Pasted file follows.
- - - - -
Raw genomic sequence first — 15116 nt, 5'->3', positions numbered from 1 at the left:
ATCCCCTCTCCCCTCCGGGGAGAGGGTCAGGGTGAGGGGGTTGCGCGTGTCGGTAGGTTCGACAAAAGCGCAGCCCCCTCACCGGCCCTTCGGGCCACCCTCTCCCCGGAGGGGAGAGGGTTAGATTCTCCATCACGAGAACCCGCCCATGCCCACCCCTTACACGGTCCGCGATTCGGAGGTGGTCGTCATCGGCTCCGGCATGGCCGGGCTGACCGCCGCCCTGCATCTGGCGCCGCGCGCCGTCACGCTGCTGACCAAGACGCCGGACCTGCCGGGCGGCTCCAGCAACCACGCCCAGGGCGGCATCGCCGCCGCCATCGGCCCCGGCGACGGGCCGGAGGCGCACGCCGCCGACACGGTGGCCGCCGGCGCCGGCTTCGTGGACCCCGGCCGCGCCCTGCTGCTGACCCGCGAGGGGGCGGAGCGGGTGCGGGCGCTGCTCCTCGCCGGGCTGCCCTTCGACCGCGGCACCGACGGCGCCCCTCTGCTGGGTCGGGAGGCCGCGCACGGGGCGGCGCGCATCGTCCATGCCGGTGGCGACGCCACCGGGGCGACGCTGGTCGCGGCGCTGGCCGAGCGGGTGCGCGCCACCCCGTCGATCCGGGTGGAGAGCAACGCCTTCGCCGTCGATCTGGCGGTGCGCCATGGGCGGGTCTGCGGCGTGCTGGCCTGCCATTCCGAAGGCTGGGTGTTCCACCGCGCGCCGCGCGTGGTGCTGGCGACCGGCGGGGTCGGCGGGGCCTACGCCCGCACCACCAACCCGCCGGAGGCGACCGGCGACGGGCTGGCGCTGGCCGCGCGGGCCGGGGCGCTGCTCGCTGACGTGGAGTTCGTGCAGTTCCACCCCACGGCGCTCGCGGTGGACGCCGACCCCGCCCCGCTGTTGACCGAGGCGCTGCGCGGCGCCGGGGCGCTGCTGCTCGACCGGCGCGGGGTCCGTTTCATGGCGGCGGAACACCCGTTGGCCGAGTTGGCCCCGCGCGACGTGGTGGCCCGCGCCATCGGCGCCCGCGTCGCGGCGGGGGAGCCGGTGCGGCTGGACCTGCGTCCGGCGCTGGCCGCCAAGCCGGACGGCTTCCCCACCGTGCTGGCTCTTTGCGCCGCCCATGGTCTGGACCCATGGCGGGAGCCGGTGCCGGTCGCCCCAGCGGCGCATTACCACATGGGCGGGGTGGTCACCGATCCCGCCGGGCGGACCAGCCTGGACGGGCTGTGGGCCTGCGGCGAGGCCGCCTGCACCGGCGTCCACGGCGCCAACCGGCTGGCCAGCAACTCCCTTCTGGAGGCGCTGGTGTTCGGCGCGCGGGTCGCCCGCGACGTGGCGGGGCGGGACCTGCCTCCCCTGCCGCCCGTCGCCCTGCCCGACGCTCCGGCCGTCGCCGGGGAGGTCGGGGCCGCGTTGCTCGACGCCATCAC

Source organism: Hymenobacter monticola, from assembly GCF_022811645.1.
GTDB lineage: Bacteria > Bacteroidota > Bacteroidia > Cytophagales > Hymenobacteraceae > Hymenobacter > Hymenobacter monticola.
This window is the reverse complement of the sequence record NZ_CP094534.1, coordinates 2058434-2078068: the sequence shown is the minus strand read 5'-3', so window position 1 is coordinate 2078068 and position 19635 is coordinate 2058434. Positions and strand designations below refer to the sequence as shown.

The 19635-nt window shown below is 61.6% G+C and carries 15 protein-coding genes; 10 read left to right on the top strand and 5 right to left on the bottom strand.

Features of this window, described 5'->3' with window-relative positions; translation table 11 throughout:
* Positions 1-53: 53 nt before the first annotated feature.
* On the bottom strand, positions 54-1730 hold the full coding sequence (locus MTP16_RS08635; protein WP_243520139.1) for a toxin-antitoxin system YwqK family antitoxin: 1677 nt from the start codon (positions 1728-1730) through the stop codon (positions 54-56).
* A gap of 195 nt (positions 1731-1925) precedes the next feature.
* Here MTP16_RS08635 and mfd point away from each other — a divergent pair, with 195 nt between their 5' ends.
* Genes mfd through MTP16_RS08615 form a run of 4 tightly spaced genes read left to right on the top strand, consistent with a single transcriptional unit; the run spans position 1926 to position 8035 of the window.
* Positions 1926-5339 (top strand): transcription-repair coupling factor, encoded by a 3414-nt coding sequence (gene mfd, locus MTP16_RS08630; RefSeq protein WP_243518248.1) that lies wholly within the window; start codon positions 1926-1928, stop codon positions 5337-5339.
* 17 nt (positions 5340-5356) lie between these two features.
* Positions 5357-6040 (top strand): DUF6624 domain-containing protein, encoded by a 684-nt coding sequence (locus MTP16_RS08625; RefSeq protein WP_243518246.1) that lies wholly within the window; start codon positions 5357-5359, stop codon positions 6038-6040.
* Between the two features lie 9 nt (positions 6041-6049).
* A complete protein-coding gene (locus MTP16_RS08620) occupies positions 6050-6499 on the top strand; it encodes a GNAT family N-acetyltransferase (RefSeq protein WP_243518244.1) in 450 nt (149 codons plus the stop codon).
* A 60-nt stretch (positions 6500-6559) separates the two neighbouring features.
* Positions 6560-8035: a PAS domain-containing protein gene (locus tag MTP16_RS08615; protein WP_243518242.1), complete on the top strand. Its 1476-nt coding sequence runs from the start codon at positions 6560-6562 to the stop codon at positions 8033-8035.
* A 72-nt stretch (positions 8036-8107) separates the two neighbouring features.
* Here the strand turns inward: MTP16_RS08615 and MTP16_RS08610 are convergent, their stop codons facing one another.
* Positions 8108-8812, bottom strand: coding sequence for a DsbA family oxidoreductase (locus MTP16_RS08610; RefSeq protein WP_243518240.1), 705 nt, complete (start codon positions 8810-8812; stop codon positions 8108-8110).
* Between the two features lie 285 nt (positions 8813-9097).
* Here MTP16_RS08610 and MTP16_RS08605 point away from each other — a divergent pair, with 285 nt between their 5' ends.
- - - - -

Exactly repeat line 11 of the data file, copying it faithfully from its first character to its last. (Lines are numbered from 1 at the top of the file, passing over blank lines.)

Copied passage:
* Here MTP16_RS08635 and mfd point away from each other — a divergent pair, with 195 nt between their 5' ends.